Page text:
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J Synchrotron Radiat. 2009 Mar;16(Pt 2):133-42. doi: 10.1107/S0909049509004361. Epub 2009 Feb 25.

A beginner's guide to radiation damage.

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1
Department of Biochemistry and Biophysics, University of California, San Francisco, CA 94158-2330, USA. jmholton@lbl.gov

Abstract

Many advances in the understanding of radiation damage to protein crystals, particularly at cryogenic temperatures, have been made in recent years, but with this comes an expanding literature, and, to the new breed of protein crystallographer who is not really interested in X-ray physics or radiation chemistry but just wants to solve a biologically relevant structure, the technical nature and breadth of this literature can be daunting. The purpose of this paper is to serve as a rough guide to radiation damage issues, and to provide references to the more exacting and detailed work. No attempt has been made to report precise numbers (a factor of two is considered satisfactory), and, since there are aspects of radiation damage that are demonstrably unpredictable, the 'worst case scenario' as well as the 'average crystal' are discussed in terms of the practicalities of data collection.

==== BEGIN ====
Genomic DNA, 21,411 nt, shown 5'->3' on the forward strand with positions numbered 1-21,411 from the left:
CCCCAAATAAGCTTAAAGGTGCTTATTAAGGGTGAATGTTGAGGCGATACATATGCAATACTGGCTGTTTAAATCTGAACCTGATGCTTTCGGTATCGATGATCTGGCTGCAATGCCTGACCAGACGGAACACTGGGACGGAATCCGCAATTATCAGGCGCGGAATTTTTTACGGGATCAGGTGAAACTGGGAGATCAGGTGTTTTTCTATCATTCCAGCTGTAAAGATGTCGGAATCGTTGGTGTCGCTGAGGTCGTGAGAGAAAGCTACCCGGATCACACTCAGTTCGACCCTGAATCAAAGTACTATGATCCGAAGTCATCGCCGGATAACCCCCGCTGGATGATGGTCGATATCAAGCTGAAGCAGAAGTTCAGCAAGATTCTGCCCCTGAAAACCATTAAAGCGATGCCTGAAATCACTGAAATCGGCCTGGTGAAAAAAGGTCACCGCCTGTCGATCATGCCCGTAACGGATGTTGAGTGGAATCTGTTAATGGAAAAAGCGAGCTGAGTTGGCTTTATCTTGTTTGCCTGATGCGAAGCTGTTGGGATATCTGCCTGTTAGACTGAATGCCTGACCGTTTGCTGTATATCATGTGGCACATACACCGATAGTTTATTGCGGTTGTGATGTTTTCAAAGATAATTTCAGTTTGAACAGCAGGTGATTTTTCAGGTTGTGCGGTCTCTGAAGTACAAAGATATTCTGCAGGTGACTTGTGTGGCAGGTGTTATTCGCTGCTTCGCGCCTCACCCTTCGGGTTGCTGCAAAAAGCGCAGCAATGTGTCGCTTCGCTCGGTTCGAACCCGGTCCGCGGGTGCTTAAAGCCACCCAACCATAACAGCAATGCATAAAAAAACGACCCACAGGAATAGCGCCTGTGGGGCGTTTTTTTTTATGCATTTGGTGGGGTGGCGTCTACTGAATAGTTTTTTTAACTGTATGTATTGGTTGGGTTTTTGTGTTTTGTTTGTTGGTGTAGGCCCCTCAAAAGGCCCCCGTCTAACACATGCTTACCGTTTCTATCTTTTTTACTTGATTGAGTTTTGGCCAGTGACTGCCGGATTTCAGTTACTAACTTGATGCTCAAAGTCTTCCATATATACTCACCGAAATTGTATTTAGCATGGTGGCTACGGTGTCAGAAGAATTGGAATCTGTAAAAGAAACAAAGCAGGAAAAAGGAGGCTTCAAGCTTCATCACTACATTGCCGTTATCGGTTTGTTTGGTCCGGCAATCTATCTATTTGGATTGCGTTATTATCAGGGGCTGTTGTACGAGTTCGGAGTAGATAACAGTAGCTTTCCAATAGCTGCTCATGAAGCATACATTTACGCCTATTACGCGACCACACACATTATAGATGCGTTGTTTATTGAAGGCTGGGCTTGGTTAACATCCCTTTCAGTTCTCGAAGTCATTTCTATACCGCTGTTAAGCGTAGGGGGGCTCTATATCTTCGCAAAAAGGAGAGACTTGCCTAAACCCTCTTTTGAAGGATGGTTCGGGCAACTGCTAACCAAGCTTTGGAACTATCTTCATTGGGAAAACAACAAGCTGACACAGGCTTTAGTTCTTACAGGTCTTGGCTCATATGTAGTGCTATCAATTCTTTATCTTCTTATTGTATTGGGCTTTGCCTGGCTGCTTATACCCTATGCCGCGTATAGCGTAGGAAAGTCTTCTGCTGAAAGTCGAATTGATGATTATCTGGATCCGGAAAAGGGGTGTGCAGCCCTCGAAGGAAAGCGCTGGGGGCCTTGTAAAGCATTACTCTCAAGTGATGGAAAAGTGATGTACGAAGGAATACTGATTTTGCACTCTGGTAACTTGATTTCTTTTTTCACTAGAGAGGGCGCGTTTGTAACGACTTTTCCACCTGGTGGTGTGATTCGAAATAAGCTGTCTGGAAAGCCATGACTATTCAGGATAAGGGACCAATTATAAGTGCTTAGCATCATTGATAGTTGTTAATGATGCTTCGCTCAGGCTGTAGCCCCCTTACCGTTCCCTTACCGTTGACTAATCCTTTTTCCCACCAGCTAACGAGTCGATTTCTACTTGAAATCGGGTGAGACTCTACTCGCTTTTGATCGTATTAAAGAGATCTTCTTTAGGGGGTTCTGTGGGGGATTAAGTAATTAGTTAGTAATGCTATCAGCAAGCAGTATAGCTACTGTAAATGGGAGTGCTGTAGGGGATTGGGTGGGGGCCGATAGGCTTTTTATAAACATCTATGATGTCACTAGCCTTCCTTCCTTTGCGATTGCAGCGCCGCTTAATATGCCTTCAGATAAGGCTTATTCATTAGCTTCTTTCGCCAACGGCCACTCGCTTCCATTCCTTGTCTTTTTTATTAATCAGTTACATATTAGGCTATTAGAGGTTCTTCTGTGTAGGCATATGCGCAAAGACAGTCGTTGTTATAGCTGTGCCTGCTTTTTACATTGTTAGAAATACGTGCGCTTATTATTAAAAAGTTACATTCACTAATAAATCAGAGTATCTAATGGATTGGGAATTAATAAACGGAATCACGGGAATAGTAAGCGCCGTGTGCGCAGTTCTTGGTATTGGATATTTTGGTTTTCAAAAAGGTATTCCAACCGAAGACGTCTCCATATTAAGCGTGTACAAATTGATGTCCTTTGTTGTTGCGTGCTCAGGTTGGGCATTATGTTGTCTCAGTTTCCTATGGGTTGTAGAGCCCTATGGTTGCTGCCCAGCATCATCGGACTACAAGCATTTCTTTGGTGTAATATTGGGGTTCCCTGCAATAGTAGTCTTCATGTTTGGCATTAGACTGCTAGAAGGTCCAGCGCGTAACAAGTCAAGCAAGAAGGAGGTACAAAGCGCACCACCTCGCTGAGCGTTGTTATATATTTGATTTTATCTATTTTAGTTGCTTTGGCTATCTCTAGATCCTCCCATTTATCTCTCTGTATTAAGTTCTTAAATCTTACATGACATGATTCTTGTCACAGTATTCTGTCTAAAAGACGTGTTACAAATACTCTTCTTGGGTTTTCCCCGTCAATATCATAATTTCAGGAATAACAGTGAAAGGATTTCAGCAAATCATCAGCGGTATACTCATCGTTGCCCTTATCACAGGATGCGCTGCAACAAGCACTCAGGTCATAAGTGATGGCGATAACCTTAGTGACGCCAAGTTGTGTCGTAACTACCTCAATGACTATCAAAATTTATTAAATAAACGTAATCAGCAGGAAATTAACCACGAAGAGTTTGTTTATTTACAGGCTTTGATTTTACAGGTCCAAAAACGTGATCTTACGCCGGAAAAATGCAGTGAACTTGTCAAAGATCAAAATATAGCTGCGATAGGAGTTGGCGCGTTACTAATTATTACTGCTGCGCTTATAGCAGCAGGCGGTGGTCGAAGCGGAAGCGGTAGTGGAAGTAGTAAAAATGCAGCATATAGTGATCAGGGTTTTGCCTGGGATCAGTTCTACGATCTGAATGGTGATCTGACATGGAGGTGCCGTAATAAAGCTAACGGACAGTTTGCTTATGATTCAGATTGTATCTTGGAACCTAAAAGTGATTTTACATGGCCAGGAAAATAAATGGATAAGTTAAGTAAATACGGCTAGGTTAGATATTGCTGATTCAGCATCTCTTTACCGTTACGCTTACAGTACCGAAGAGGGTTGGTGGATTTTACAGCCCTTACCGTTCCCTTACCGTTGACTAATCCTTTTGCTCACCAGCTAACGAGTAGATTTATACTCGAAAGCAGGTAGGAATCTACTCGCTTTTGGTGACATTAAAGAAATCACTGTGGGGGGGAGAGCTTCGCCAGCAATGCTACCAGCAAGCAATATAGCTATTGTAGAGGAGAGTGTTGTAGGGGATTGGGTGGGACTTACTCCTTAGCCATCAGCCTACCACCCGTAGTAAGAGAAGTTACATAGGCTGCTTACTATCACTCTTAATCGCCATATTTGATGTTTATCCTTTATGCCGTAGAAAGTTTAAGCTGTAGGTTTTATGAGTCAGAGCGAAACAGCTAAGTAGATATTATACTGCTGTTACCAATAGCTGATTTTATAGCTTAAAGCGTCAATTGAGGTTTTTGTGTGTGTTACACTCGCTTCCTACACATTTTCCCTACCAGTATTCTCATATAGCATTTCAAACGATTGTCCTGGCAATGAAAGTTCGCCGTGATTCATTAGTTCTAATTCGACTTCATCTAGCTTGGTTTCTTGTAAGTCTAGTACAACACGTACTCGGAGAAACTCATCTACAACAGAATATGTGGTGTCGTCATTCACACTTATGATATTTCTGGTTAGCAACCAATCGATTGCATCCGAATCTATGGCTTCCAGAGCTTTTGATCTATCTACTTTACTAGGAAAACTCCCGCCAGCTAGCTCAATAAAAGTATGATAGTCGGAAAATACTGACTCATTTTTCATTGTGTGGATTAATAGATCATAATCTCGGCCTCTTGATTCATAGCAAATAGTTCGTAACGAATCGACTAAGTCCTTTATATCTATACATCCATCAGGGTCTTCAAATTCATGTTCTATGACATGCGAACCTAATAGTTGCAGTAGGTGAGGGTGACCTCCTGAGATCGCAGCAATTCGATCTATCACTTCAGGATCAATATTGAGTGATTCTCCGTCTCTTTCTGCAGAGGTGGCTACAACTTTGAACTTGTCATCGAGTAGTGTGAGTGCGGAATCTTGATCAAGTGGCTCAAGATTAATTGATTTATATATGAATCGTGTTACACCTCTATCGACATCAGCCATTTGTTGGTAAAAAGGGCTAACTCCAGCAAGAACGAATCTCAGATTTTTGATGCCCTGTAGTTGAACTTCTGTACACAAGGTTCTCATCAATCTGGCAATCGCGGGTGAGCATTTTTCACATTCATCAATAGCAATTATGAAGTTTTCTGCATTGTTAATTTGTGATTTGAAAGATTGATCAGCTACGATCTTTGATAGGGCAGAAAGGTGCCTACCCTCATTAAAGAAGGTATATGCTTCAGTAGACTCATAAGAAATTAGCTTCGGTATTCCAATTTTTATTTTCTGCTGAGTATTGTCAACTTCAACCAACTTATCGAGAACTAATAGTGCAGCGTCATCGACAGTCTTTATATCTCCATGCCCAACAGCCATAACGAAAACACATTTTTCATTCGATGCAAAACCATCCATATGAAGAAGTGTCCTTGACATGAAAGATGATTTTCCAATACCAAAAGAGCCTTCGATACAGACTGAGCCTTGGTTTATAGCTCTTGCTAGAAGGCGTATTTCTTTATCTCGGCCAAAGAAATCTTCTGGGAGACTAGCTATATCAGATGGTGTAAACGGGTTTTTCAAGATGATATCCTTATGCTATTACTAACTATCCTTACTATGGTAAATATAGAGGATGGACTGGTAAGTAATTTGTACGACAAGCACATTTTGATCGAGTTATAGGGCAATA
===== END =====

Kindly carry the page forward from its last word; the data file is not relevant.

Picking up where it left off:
PMID:
19240325
PMCID:
PMC2651760
DOI:
10.1107/S0909049509004361
[Indexed for MEDLINE]
Free PMC Article
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